Mark Zuckerberg, Facebook’s CEO has been summoned before a UK parliamentary committee due to a growing discontent over data leakages related to the social media network.
The chair of the House of Commons Digital, Culture, Media and Sport Committee (DCMS), Damian Collins sent the letter addressed to the American billionaire. The DCMS is in charge of leading the investigation over the matter of fake news.
“It is now time to hear from a senior Facebook executive with the sufficient authority to give an accurate account of this catastrophic failure of process,” the letter mentions.
“Given your commitment at the start of the new year to fixing Facebook, I hope that this representative will be you,” it adds.
The letter was sent shortly after UKs Information Commissioner Elizabeth Denham announced that she would turn to court to procure a warrant authorizing her to investigate the offices of Cambridge Analytica, a UK-based political consulting firm that is being suspected of utilizing data collected from 50 million Facebook profiles to sway the 2016 US presidential election.
The company, which has also carried out election-related work in India, is seeing red at the moment after its senior executives were videotaped giving examples of how the firm could disgrace political rivals by organizing several unethical campaigns by an undercover reported.
The reporter, disguised as a Sri Lankan businessman wishing to influence his local election was advised by Cambridge Analytica boss Alexander Nix to set up encounters or honeytraps as called in the milieu, faking situations whereby explicit bribery is caught on tape.
A statement release by Cambridge Analytica’s boss Alexander Nix denies any offense, “I must emphatically state that Cambridge Analytica does not condone or engage in entrapment, bribes or so-called honeytraps, and nor does it use untrue material for any purpose.”
The evidence caught on hidden camera comes after a newspaper reported Cambridge Analytica received data illegally from tens of millions of Facebook profiles in what would seem to be the company’s biggest data breach.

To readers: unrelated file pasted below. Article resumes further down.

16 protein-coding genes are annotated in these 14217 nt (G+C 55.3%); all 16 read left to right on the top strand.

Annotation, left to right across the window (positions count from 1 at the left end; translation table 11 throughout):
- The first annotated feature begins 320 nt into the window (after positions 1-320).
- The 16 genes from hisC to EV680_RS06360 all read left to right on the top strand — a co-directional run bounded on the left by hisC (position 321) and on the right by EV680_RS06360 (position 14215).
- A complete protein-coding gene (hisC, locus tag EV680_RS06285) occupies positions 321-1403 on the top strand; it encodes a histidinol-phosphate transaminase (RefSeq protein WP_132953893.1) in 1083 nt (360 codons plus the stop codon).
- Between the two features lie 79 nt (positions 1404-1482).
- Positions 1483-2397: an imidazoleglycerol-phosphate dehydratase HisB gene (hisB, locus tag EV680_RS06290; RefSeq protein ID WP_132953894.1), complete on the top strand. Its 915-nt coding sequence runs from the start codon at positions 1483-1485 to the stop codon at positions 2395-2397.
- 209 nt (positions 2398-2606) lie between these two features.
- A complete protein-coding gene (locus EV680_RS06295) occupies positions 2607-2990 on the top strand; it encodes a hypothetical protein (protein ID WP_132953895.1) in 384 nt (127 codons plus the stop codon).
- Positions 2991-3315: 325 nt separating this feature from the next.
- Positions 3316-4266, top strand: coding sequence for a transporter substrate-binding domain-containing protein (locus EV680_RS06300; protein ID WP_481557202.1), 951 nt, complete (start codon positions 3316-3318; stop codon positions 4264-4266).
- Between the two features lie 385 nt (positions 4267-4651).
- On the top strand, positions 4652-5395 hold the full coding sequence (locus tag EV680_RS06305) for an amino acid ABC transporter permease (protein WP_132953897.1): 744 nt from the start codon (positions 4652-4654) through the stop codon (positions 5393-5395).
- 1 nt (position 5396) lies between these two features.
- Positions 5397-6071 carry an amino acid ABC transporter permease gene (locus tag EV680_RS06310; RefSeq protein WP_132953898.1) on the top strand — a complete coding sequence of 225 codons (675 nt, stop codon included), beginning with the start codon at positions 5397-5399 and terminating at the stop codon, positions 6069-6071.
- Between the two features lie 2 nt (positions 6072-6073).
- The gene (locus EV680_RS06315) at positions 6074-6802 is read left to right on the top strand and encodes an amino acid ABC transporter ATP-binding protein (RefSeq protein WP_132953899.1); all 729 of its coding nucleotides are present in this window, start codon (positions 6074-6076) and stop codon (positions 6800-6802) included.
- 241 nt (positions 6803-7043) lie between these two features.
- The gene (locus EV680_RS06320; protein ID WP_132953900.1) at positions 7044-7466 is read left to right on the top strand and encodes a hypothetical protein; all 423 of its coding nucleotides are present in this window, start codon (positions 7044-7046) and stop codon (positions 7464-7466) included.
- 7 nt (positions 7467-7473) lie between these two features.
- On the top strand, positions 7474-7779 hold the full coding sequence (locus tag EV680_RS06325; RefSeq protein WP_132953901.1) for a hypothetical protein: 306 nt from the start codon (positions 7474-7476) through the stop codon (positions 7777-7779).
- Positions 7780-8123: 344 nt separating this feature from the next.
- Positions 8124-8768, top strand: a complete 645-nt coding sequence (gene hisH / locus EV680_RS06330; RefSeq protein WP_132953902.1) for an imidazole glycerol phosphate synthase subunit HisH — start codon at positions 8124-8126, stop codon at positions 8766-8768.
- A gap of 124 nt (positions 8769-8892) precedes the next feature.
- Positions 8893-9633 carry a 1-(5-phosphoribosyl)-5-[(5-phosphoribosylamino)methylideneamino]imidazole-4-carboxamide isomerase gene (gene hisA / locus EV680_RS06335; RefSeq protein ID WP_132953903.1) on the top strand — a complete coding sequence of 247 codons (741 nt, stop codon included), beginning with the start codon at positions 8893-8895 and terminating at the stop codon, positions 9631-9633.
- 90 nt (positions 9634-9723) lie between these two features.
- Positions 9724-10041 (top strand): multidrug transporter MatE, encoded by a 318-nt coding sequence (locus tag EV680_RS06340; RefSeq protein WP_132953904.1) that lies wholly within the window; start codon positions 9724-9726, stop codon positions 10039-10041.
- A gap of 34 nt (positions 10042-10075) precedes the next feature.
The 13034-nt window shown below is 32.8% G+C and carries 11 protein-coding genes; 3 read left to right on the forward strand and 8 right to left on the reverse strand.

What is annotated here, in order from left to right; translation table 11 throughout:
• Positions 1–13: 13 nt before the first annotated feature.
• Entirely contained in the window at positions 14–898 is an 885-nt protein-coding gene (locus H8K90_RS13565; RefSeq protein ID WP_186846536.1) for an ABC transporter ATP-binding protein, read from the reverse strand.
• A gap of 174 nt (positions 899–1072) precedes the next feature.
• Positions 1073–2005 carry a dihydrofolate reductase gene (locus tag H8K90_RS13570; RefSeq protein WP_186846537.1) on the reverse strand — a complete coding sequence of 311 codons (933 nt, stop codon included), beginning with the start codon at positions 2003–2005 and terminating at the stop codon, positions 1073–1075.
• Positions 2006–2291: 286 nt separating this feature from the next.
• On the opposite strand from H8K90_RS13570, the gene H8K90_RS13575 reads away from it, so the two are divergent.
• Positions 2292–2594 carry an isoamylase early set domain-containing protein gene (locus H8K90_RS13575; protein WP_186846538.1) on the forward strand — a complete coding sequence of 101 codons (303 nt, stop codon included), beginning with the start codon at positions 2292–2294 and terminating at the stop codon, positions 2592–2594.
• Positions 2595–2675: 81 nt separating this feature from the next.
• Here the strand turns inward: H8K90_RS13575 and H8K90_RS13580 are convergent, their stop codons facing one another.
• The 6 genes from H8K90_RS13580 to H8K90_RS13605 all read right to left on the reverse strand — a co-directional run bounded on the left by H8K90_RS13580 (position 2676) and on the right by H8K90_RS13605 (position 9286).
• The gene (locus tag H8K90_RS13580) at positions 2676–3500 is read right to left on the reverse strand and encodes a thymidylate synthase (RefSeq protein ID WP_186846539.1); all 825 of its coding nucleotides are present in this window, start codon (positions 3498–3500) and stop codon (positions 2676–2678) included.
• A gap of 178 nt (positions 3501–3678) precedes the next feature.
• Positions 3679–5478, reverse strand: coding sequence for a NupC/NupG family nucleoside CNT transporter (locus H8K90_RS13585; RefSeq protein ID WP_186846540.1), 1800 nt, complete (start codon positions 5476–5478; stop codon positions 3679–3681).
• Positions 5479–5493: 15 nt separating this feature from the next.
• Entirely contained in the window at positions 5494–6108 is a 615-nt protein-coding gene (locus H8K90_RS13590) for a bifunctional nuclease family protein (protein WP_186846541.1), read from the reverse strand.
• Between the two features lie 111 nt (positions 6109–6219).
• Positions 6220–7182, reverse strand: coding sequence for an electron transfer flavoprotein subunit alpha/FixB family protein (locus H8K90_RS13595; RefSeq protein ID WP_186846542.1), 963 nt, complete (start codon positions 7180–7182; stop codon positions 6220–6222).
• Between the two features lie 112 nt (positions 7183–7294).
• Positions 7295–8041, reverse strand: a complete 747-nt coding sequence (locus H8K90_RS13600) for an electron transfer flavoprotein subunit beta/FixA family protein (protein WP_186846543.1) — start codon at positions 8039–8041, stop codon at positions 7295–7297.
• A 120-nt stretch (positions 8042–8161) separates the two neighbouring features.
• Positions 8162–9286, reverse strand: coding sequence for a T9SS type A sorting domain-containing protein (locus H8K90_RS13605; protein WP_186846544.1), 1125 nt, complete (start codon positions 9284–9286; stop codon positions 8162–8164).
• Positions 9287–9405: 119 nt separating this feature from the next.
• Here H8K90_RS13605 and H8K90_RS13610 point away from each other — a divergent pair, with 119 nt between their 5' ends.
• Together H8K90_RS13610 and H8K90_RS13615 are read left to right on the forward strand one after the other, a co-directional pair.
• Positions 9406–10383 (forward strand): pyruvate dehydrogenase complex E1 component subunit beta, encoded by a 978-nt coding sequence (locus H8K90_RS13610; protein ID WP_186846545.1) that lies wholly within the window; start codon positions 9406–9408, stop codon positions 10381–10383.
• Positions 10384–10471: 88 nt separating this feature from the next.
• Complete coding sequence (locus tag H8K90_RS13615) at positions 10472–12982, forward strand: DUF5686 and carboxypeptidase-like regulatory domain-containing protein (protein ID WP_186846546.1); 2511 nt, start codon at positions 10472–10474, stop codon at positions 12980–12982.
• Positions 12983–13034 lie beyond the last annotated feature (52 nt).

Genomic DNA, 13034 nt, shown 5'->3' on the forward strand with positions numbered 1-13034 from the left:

“Deep digging is interesting, but you know equally effective can be just to go and speak to the incumbents and to offer them a deal that’s too good to be true, and make sure that that’s video recorded.
“You know, these sorts of tactics are very effective, instantly having video evidence of corruption, putting it on the internet, these sort of things,” Alexander Nix was recorded saying in the hidden camera video tape.
He also proposed the idea of sending “some girls around to the candidates house,” and shortly after suggesting that Ukrainian girls “are very beautiful, I find that works very well.”
According to Nix, the entire backlash Cambridge Analytica is being confronted to is due to the firm’s role in successfully helping US president Donald Trump win the elections in 2016.
The company is also boasting that they and their parent company Strategic Communications Laboratories have been offering their services to over 200 elections globally in countries that include India, Nigeria, Kenya, the Czech Republic and Argentina.
Since the reports of Cambridge Analytica surfaced about the use of Facebook users’ information to influence countrywide elections, many individuals have started using hashtags such as #DeleteFacebook or #BoycottFacebook.